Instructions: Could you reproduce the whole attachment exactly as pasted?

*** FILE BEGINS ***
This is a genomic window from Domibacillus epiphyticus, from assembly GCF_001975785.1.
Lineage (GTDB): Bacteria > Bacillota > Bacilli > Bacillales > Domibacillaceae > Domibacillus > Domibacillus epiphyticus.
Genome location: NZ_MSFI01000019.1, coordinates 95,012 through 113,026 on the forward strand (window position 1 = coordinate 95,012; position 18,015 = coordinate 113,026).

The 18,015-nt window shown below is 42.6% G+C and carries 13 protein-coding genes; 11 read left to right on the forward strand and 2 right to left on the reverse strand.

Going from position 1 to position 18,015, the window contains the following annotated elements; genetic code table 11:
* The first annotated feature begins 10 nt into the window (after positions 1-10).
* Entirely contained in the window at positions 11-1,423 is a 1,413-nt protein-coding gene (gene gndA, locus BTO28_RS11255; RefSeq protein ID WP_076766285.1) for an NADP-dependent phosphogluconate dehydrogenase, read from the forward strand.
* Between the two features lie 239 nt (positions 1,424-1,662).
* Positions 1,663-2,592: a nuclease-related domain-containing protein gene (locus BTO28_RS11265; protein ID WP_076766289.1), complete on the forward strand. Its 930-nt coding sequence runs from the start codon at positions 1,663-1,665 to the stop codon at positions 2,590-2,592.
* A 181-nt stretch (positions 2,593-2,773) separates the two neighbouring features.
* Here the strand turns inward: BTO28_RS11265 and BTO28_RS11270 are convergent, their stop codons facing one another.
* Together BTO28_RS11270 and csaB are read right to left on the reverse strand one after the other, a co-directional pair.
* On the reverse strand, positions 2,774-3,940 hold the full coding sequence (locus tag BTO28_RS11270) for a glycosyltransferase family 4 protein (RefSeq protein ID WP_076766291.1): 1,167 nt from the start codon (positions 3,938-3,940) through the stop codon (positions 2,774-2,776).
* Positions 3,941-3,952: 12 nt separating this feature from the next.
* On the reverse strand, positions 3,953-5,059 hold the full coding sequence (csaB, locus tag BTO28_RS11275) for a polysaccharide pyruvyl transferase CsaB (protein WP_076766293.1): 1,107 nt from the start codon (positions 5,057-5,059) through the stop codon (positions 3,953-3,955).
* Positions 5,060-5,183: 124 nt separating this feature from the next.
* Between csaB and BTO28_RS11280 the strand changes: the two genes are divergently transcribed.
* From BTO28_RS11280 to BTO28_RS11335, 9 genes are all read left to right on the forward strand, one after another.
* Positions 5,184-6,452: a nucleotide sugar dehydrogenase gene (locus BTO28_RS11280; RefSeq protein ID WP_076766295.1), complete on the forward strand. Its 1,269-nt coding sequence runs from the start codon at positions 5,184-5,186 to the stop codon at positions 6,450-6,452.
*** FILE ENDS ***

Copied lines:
This is a genomic window from Domibacillus epiphyticus, from assembly GCF_001975785.1.
Lineage (GTDB): Bacteria > Bacillota > Bacilli > Bacillales > Domibacillaceae > Domibacillus > Domibacillus epiphyticus.
Genome location: NZ_MSFI01000019.1, coordinates 95,012 through 113,026 on the forward strand (window position 1 = coordinate 95,012; position 18,015 = coordinate 113,026).

The 18,015-nt window shown below is 42.6% G+C and carries 13 protein-coding genes; 11 read left to right on the forward strand and 2 right to left on the reverse strand.

Going from position 1 to position 18,015, the window contains the following annotated elements; genetic code table 11:
* The first annotated feature begins 10 nt into the window (after positions 1-10).
* Entirely contained in the window at positions 11-1,423 is a 1,413-nt protein-coding gene (gene gndA, locus BTO28_RS11255; RefSeq protein ID WP_076766285.1) for an NADP-dependent phosphogluconate dehydrogenase, read from the forward strand.
* Between the two features lie 239 nt (positions 1,424-1,662).
* Positions 1,663-2,592: a nuclease-related domain-containing protein gene (locus BTO28_RS11265; protein ID WP_076766289.1), complete on the forward strand. Its 930-nt coding sequence runs from the start codon at positions 1,663-1,665 to the stop codon at positions 2,590-2,592.
* A 181-nt stretch (positions 2,593-2,773) separates the two neighbouring features.
* Here the strand turns inward: BTO28_RS11265 and BTO28_RS11270 are convergent, their stop codons facing one another.
* Together BTO28_RS11270 and csaB are read right to left on the reverse strand one after the other, a co-directional pair.
* On the reverse strand, positions 2,774-3,940 hold the full coding sequence (locus tag BTO28_RS11270) for a glycosyltransferase family 4 protein (RefSeq protein ID WP_076766291.1): 1,167 nt from the start codon (positions 3,938-3,940) through the stop codon (positions 2,774-2,776).
* Positions 3,941-3,952: 12 nt separating this feature from the next.
* On the reverse strand, positions 3,953-5,059 hold the full coding sequence (csaB, locus tag BTO28_RS11275) for a polysaccharide pyruvyl transferase CsaB (protein WP_076766293.1): 1,107 nt from the start codon (positions 5,057-5,059) through the stop codon (positions 3,953-3,955).
* Positions 5,060-5,183: 124 nt separating this feature from the next.
* Between csaB and BTO28_RS11280 the strand changes: the two genes are divergently transcribed.
* From BTO28_RS11280 to BTO28_RS11335, 9 genes are all read left to right on the forward strand, one after another.
* Positions 5,184-6,452: a nucleotide sugar dehydrogenase gene (locus BTO28_RS11280; RefSeq protein ID WP_076766295.1), complete on the forward strand. Its 1,269-nt coding sequence runs from the start codon at positions 5,184-5,186 to the stop codon at positions 6,450-6,452.